iGEM (International Genetically Engineered Machine) Competition Overview
The International Genetically Engineered Machines Competition, known as iGEM, is an annual competition that tasks teams with developing projects that solve real-world problems that are functionally and socially responsible.
iGEM is the largest international synthetic biology competition for undergraduate students that helps solve real-world problems. More than 300 teams participate annually.
BIO 228 A&B Course Series/Team Rochester
BIO 228A&B is an opportunity for students of all majors to become members of a high-impact research team based at the University of Rochester, known as Team Rochester. Undergraduate participants at Rochester design and build their own engineered biological system using DNA technologies over the course of the summer.
The team collaboratively brainstorms, engineers, and produces a project for entry into the iGEM competition. In fact, Team Rochester drives the project in its entirety—from project choice, design, and experimentation, to fundraising, managing budgets, and social media.
In addition to traditional wet-lab research, participating students gain experience:
- Using DNA technologies
- Constructing and validating new genetic parts
- Applying mathematical modeling to predict the behavior
- Guiding the design of the unique biological components and characterization assays
- Designing, constructing, characterizing, and improving hardware that will work together with the designed biological organism
- Exploring the implications of their project in society, and performing outreach activities
Since iGEM activities run somewhat continuously between February and November (minus holidays), the BIO 228A&B course series is divided into two four-credit courses: one in the spring and the other in the fall semester of the subsequent academic year. See the BIO 228A&B Course Timeline (PDF).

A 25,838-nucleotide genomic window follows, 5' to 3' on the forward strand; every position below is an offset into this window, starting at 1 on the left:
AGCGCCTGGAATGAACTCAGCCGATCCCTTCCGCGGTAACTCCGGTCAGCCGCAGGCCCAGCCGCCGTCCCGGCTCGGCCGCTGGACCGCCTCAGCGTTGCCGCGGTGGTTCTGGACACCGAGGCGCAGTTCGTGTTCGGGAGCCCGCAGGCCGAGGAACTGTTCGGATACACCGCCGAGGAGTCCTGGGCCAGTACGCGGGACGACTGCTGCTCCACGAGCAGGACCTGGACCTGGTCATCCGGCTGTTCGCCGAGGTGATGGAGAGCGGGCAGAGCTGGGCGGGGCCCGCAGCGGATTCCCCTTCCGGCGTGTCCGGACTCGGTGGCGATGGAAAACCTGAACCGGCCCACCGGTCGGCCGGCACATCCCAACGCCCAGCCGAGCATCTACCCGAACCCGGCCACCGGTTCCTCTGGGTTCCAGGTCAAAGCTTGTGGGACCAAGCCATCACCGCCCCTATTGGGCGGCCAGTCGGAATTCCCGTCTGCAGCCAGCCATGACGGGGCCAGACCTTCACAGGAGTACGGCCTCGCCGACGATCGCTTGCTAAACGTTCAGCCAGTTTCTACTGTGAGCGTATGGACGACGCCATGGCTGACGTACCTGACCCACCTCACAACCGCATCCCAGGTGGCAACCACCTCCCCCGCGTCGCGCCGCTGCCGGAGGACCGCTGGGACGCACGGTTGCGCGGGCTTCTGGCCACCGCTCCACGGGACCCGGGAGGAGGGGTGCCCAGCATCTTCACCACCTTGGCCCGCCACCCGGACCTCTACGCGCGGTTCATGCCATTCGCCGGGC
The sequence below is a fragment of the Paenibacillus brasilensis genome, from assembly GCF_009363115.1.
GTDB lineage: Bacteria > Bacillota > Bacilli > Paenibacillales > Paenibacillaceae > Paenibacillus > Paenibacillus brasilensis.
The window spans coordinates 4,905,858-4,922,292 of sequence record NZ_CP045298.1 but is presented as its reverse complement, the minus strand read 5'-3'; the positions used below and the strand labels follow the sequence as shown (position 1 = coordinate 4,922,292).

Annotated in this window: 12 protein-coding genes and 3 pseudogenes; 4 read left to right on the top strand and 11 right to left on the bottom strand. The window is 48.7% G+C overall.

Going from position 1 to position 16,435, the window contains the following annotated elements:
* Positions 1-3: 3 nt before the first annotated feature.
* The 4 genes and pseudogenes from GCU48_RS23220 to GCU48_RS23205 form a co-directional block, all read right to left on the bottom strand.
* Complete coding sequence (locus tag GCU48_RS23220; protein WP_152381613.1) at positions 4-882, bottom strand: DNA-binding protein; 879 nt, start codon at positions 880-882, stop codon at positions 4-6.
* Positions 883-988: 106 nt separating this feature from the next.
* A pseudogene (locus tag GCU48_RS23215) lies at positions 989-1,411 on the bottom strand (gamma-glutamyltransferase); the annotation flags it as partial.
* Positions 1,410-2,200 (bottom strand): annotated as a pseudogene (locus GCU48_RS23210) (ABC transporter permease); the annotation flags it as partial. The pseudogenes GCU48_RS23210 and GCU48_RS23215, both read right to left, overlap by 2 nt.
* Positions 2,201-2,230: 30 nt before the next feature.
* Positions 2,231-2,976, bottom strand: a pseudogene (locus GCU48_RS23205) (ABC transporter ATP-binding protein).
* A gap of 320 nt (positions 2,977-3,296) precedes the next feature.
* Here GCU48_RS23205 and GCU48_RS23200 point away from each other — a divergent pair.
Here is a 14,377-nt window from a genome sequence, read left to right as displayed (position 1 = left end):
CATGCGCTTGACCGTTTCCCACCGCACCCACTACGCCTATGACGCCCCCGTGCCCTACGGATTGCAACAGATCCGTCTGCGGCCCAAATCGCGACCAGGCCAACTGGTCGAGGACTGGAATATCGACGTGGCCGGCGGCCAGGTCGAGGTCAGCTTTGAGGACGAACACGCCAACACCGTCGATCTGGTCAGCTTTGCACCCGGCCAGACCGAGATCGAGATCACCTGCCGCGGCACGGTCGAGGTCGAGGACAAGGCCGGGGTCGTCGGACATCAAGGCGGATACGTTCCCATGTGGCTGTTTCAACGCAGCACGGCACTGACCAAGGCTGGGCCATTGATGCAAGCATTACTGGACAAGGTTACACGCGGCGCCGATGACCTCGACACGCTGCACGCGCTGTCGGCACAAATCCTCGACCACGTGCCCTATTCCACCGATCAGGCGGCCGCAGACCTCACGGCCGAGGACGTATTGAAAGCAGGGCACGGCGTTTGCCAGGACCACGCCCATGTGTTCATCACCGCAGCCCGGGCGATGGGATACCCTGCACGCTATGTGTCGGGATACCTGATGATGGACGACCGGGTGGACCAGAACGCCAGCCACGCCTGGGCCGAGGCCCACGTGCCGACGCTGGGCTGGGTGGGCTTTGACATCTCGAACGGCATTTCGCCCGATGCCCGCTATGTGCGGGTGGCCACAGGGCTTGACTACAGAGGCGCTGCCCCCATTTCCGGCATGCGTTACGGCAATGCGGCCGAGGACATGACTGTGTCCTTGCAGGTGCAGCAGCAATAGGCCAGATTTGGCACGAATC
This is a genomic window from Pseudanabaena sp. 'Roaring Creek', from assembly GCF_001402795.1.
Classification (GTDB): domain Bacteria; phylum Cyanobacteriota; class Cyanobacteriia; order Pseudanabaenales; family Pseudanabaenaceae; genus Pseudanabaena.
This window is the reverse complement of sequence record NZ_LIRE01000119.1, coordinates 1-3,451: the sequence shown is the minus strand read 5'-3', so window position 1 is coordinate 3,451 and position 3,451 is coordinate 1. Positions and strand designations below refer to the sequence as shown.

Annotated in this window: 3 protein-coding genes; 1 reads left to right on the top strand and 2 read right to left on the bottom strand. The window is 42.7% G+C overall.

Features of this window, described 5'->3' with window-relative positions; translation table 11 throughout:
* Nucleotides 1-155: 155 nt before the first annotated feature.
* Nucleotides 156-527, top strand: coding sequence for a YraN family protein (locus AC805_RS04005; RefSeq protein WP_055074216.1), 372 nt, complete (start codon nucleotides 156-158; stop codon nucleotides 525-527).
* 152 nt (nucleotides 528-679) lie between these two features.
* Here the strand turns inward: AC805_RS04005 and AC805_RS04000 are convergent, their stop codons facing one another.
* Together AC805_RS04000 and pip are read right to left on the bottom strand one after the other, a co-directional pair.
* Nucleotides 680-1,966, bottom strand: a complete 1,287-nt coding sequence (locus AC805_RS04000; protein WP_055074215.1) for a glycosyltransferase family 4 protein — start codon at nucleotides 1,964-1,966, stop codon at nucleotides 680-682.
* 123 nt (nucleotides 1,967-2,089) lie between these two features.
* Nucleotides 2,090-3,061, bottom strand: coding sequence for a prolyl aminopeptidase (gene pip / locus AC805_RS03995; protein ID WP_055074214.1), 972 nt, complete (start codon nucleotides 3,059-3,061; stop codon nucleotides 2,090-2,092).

Credit from iGEM courses do fulfill requirements of some biological science tracks and have various applications to other majors (Learn more). Interested students are encouraged to talk with the track coordinators of the majors they wish to pursue to see how the BIO 228A&B course sequence may fit into their program of study.
Team Rochester members need to stay in Rochester during the summer months between BIO 228A and BIO 228B to to dive deeply into their projects.
Partial funding help offset housing costs to be given to students with the highest financial need is available through the FLARE Grant for Undergraduate Summer Research, administered by the Office of Undergraduate Research.
Visit the Office of Undergraduate Research website to learn more.
Team Rocheser mentor, project lead, and UR biology professor Anne Meyer successfully led the Delft University of Technology iGEM team for five years before moving to the University of Rochester in 2018.
Her teams have undertaken projects such as:
- Bomb-detecting bacteria
- 3D printing of biofilms
- Engineering bacterial lasers and microlenses
Her teams have won five gold medals and more than a dozen special awards, including the 2015 grand prize.
Meyer’s iGEM teams have also been well-publicized in media outlets, including national television, national radio, and the Washington Post, garnering valuable attention for the host institute, department, and team sponsors.
Apply to iGEM
Application for enrollment into BIO 228A&B to participate in Team Rochester is required. The application period is from September 1 to October 31.
Contact biology professor Anne Meyer at email@example.com or (585) 275-9290 for more information about the application process.